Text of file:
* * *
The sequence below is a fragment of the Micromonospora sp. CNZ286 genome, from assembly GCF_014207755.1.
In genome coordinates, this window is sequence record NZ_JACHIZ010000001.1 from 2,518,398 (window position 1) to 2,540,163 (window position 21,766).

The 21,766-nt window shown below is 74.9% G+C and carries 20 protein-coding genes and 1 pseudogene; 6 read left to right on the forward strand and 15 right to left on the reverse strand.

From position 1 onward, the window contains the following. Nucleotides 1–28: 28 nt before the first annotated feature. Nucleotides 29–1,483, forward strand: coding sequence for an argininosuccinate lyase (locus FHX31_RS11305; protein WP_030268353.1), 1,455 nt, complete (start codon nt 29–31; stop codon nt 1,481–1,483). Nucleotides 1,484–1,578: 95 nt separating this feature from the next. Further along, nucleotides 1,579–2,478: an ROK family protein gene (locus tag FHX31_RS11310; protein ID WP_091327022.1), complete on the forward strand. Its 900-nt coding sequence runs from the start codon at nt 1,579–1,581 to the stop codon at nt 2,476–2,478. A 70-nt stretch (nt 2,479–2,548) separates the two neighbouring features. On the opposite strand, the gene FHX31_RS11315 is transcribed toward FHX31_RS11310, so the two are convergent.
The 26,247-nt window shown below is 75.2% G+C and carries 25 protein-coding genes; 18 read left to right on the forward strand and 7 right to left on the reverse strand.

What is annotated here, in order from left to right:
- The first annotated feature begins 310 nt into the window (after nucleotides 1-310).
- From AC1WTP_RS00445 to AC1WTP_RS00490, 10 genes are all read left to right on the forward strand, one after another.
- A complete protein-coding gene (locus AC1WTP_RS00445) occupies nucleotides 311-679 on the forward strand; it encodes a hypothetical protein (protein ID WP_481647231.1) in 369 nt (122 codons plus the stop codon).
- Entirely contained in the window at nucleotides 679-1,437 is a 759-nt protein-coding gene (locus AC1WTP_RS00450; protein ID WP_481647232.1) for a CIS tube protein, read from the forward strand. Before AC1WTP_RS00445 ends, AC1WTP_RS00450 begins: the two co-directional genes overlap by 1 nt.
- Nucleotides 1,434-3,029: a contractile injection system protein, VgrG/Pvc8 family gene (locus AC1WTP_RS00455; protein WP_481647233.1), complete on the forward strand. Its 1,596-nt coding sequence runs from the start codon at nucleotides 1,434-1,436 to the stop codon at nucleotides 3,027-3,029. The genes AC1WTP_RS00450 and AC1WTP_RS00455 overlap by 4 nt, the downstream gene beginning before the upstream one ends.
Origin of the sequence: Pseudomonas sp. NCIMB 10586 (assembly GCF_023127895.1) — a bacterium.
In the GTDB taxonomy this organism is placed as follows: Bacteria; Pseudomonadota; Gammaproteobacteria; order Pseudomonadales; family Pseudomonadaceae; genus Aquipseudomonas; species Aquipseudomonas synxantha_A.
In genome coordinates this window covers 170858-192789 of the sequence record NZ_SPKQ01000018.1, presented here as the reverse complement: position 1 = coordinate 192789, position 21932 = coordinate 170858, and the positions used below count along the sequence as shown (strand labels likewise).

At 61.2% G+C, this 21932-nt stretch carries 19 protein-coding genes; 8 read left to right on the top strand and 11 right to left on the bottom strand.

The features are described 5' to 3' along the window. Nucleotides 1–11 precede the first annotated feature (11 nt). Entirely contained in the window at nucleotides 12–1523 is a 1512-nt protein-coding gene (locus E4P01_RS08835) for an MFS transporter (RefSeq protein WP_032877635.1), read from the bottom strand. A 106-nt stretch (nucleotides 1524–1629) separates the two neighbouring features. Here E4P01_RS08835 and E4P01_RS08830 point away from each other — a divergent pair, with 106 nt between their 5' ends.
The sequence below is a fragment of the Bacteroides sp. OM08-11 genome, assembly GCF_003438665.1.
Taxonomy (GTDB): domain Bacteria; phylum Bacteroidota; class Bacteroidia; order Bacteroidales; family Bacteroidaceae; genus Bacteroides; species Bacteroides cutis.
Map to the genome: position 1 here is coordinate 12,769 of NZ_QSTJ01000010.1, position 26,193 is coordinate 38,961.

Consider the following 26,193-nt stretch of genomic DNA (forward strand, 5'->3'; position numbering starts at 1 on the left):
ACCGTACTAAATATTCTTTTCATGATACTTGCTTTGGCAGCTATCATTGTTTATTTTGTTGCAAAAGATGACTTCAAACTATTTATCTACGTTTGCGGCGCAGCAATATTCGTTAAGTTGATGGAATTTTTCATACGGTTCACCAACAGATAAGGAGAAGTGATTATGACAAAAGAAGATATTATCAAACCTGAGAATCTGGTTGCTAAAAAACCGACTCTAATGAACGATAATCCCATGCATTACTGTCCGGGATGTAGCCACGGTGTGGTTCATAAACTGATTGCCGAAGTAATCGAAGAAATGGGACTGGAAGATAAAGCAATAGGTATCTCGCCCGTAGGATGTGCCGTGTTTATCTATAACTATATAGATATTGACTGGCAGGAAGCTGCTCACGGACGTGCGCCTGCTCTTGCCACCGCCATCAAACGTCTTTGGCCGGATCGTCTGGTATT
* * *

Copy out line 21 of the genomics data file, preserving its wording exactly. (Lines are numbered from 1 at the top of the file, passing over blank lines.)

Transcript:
ACCGTACTAAATATTCTTTTCATGATACTTGCTTTGGCAGCTATCATTGTTTATTTTGTTGCAAAAGATGACTTCAAACTATTTATCTACGTTTGCGGCGCAGCAATATTCGTTAAGTTGATGGAATTTTTCATACGGTTCACCAACAGATAAGGAGAAGTGATTATGACAAAAGAAGATATTATCAAACCTGAGAATCTGGTTGCTAAAAAACCGACTCTAATGAACGATAATCCCATGCATTACTGTCCGGGATGTAGCCACGGTGTGGTTCATAAACTGATTGCCGAAGTAATCGAAGAAATGGGACTGGAAGATAAAGCAATAGGTATCTCGCCCGTAGGATGTGCCGTGTTTATCTATAACTATATAGATATTGACTGGCAGGAAGCTGCTCACGGACGTGCGCCTGCTCTTGCCACCGCCATCAAACGTCTTTGGCCGGATCGTCTGGTATT